The success story of electrically powered vehicles at Daimler AG begins in 1972. The LE 306 is presented to an expert audience at the “Electric Vehicle Study Days”. The light van is also presented to the broader public during the same year and a fleet of test vehicles is used at the Olympic Games. In close cooperation with the Society for Electronic Road Transport (GES), a large-scale trial with 58 vehicles is ultimately carried out. Trade publications such as “Lastauto Omnibus” remain very skeptical of the innovative vehicle at the time: range too short, battery too expensive.
Yet the trade press also recognizes the potential and the advantages offered by the new technology. The LE 306 is far ahead of its time. The van is based on the L 207 and L 307 or L 206 D and L 306 D and powered by a direct current shunt motor with a power output of 35 to 56 kW. The 860 kg, 144 volt battery powers the motor. With the support of the industrial partners Varta (battery) and Kiepe (electronic control), the LE 306 already achieved a range of 50 to 100 kilometers and a maximum speed of up to 80 km/h.
In addition, the LE 306 is also equipped with a clever battery-change system. The discharged battery can be pulled out and replaced with a new one in a matter of moments. Furthermore, the LE 306 already utilized recuperation technology. During braking, the kinetic energy is transformed into electrical energy and fed into the battery. As a result, the motor also serves as a generator. What was once a milestone of engineering technology is now utilized in many Mercedes-Benz vehicles. Recuperation is still used as a technology for generating energy. The LE 306 was one important foundation for today’s electric vehicles, making it a pioneer of electromobility.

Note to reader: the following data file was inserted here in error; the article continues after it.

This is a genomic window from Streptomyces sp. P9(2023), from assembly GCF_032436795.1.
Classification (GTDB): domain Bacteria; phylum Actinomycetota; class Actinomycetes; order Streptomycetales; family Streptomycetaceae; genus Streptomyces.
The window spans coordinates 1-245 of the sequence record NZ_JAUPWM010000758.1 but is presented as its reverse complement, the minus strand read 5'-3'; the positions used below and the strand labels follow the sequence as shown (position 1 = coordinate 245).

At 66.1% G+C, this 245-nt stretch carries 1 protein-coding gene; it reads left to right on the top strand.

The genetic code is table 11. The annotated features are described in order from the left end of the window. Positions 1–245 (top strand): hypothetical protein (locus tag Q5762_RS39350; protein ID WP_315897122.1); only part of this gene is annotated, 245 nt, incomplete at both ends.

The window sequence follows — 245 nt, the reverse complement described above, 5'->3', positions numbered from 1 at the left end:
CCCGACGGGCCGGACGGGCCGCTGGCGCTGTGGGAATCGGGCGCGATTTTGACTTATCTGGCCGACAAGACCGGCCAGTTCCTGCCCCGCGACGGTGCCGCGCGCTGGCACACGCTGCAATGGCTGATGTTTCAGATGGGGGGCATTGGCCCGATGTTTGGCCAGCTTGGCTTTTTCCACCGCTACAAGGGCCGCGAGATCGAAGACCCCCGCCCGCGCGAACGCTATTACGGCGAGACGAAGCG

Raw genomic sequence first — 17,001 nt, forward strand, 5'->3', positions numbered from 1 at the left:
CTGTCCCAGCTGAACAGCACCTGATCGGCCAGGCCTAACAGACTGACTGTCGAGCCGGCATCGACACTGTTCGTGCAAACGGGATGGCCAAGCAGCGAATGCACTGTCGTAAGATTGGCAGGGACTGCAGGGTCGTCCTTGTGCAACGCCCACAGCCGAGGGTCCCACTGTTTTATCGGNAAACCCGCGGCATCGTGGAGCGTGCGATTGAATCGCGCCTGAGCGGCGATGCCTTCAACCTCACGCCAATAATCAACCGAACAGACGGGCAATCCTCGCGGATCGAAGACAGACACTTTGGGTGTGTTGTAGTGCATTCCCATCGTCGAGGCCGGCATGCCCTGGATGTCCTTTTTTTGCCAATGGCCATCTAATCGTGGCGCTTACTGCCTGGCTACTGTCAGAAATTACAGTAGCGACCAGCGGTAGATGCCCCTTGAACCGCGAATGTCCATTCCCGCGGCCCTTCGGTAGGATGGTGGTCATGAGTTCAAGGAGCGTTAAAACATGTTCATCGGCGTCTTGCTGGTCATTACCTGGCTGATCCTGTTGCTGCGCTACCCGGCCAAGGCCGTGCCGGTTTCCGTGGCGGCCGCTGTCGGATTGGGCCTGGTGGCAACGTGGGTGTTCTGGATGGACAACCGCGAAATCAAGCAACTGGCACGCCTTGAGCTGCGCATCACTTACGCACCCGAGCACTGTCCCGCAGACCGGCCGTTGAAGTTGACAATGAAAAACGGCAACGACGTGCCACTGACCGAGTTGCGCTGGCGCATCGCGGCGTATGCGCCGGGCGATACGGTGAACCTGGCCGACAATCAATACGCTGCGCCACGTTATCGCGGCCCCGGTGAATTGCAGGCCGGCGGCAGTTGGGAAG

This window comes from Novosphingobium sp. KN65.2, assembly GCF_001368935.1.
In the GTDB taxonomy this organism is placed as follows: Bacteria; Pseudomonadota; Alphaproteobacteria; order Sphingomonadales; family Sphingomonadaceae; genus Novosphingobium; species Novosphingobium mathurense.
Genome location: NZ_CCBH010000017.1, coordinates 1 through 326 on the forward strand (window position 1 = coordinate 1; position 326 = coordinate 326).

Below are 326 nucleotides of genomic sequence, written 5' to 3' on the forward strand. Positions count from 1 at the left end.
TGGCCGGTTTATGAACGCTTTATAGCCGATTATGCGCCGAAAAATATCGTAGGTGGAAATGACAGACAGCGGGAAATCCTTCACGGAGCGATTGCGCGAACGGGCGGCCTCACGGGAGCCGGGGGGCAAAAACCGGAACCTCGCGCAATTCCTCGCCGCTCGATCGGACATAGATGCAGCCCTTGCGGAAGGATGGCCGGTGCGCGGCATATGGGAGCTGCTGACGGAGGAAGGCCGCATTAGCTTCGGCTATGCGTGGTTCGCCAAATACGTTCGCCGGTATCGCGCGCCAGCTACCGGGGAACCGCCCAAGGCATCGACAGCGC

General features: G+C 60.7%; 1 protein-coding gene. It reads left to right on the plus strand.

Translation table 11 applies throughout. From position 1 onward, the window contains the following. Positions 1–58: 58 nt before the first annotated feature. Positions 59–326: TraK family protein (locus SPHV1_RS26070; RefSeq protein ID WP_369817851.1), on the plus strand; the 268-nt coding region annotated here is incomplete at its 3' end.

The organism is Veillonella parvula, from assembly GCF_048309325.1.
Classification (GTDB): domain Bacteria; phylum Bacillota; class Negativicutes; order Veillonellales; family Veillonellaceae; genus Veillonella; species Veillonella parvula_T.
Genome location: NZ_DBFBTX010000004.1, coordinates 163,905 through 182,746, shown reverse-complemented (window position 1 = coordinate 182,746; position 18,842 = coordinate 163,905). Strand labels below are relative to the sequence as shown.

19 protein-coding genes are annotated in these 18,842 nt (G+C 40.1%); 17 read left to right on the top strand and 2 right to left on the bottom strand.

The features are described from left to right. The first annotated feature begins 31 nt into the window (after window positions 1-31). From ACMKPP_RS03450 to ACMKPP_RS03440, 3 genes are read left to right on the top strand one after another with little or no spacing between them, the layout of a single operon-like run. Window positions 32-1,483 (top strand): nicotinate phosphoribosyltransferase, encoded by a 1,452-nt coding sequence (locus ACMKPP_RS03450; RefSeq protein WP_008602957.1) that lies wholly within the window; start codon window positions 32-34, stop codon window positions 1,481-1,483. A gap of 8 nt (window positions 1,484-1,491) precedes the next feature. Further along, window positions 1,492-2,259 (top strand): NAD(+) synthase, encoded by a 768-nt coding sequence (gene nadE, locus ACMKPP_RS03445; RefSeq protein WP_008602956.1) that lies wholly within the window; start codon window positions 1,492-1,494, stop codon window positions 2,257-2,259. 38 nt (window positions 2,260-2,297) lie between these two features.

13th and 14th March 1972 at the 'Electric Vehicle Study Days' organized by the International Association of Electricity Supply Companies, UNIPEDE
L 207 / L 307 (70 hp / 52 kW) - L 206 D / L 306 D (60 hp / 44 kW)
T1 (TN) 'Bremer Transporter'
Direct current shunt engine
144 V battery (22 kWh)